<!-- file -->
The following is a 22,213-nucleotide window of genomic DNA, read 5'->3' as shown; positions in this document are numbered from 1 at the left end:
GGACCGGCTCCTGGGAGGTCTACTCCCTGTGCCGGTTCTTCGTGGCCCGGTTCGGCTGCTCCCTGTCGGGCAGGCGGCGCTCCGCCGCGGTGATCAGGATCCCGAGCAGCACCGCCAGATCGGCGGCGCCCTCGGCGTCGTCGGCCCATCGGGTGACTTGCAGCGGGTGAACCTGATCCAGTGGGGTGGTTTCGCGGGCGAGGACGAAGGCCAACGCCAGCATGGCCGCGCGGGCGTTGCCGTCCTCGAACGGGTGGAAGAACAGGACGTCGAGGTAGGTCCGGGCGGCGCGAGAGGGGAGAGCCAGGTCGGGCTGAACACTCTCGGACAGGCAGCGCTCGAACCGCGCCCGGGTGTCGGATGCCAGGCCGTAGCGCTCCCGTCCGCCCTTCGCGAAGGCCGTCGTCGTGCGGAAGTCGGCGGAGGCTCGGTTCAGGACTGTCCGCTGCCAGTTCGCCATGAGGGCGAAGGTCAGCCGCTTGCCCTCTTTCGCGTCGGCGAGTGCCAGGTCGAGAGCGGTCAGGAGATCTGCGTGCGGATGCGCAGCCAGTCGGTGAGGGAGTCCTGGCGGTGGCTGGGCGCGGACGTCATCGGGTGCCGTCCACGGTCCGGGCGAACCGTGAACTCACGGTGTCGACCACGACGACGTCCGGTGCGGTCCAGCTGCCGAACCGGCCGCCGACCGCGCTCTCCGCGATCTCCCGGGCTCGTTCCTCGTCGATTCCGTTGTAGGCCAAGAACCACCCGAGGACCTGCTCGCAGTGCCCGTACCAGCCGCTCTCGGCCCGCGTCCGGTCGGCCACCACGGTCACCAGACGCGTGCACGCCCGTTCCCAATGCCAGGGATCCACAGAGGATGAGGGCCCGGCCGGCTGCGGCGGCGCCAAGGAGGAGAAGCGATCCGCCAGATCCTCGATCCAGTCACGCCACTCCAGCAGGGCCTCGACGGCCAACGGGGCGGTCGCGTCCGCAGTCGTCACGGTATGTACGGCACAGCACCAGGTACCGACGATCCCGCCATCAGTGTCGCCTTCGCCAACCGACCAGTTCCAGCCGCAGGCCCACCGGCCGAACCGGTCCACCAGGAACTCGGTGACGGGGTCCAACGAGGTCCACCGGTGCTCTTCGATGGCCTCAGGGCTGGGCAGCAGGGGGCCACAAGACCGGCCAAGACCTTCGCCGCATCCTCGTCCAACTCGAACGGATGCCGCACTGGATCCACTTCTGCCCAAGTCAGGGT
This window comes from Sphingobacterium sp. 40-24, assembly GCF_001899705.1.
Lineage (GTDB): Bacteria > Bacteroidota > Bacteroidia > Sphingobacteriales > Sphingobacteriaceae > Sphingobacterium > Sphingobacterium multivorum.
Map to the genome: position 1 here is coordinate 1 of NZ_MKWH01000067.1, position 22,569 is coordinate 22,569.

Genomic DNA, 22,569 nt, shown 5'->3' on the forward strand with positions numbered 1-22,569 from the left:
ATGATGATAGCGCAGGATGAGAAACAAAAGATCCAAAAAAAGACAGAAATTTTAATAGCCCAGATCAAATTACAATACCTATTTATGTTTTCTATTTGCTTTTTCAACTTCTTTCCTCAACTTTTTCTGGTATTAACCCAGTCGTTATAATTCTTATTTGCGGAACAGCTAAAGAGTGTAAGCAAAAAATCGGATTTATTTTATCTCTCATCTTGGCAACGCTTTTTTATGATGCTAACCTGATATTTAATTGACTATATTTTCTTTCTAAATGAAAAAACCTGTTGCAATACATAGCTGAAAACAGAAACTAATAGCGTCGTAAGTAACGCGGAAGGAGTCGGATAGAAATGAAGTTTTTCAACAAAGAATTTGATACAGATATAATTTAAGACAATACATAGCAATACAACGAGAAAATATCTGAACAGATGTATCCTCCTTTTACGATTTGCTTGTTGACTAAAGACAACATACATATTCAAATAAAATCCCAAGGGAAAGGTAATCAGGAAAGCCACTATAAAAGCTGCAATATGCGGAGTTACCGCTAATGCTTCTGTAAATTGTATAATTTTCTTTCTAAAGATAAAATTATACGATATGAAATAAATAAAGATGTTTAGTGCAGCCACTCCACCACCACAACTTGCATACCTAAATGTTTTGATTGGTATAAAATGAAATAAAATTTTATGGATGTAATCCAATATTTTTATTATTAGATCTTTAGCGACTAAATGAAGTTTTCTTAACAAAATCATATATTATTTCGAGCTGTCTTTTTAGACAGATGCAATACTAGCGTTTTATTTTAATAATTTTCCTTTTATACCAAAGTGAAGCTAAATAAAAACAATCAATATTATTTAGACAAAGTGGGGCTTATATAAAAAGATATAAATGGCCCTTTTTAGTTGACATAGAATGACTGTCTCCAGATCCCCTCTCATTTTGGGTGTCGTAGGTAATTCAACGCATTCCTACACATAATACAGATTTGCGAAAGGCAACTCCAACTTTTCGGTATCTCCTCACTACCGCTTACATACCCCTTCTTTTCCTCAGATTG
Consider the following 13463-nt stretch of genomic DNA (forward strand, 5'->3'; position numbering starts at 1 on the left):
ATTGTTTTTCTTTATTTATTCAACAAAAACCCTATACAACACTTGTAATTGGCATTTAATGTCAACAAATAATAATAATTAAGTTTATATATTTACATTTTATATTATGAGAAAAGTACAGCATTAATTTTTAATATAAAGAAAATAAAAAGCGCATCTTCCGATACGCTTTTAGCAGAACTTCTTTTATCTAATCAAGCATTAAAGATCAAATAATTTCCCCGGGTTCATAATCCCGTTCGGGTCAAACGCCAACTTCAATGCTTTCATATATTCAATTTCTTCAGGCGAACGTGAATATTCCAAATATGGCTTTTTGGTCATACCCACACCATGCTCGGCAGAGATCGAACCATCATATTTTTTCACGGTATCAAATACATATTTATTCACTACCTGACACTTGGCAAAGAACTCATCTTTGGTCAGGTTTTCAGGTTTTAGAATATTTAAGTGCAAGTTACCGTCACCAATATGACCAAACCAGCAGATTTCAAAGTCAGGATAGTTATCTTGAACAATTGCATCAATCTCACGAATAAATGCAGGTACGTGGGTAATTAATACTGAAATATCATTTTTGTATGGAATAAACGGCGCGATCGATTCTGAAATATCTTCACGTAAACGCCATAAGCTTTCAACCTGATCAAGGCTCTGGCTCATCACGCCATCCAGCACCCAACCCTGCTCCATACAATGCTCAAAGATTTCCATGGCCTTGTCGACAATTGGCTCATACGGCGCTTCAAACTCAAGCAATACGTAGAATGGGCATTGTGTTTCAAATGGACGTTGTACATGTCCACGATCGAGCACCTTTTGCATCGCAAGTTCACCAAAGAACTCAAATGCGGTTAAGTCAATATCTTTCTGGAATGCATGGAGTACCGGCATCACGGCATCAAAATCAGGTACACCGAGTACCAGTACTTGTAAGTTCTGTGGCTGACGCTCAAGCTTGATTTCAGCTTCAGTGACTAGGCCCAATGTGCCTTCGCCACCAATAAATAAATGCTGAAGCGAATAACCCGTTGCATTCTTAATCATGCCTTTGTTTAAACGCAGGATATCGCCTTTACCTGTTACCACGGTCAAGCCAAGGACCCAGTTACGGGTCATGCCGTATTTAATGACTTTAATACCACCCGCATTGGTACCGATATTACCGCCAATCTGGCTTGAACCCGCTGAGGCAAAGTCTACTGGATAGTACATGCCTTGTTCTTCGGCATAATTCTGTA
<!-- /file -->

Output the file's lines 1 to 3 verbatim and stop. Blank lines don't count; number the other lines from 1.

The following is a 22,213-nucleotide window of genomic DNA, read 5'->3' as shown; positions in this document are numbered from 1 at the left end:
GGACCGGCTCCTGGGAGGTCTACTCCCTGTGCCGGTTCTTCGTGGCCCGGTTCGGCTGCTCCCTGTCGGGCAGGCGGCGCTCCGCCGCGGTGATCAGGATCCCGAGCAGCACCGCCAGATCGGCGGCGCCCTCGGCGTCGTCGGCCCATCGGGTGACTTGCAGCGGGTGAACCTGATCCAGTGGGGTGGTTTCGCGGGCGAGGACGAAGGCCAACGCCAGCATGGCCGCGCGGGCGTTGCCGTCCTCGAACGGGTGGAAGAACAGGACGTCGAGGTAGGTCCGGGCGGCGCGAGAGGGGAGAGCCAGGTCGGGCTGAACACTCTCGGACAGGCAGCGCTCGAACCGCGCCCGGGTGTCGGATGCCAGGCCGTAGCGCTCCCGTCCGCCCTTCGCGAAGGCCGTCGTCGTGCGGAAGTCGGCGGAGGCTCGGTTCAGGACTGTCCGCTGCCAGTTCGCCATGAGGGCGAAGGTCAGCCGCTTGCCCTCTTTCGCGTCGGCGAGTGCCAGGTCGAGAGCGGTCAGGAGATCTGCGTGCGGATGCGCAGCCAGTCGGTGAGGGAGTCCTGGCGGTGGCTGGGCGCGGACGTCATCGGGTGCCGTCCACGGTCCGGGCGAACCGTGAACTCACGGTGTCGACCACGACGACGTCCGGTGCGGTCCAGCTGCCGAACCGGCCGCCGACCGCGCTCTCCGCGATCTCCCGGGCTCGTTCCTCGTCGATTCCGTTGTAGGCCAAGAACCACCCGAGGACCTGCTCGCAGTGCCCGTACCAGCCGCTCTCGGCCCGCGTCCGGTCGGCCACCACGGTCACCAGACGCGTGCACGCCCGTTCCCAATGCCAGGGATCCACAGAGGATGAGGGCCCGGCCGGCTGCGGCGGCGCCAAGGAGGAGAAGCGATCCGCCAGATCCTCGATCCAGTCACGCCACTCCAGCAGGGCCTCGACGGCCAACGGGGCGGTCGCGTCCGCAGTCGTCACGGTATGTACGGCACAGCACCAGGTACCGACGATCCCGCCATCAGTGTCGCCTTCGCCAACCGACCAGTTCCAGCCGCAGGCCCACCGGCCGAACCGGTCCACCAGGAACTCGGTGACGGGGTCCAACGAGGTCCACCGGTGCTCTTCGATGGCCTCAGGGCTGGGCAGCAGGGGGCCACAAGACCGGCCAAGACCTTCGCCGCATCCTCGTCCAACTCGAACGGATGCCGCACTGGATCCACTTCTGCCCAAGTCAGGGT
This window comes from Sphingobacterium sp. 40-24, assembly GCF_001899705.1.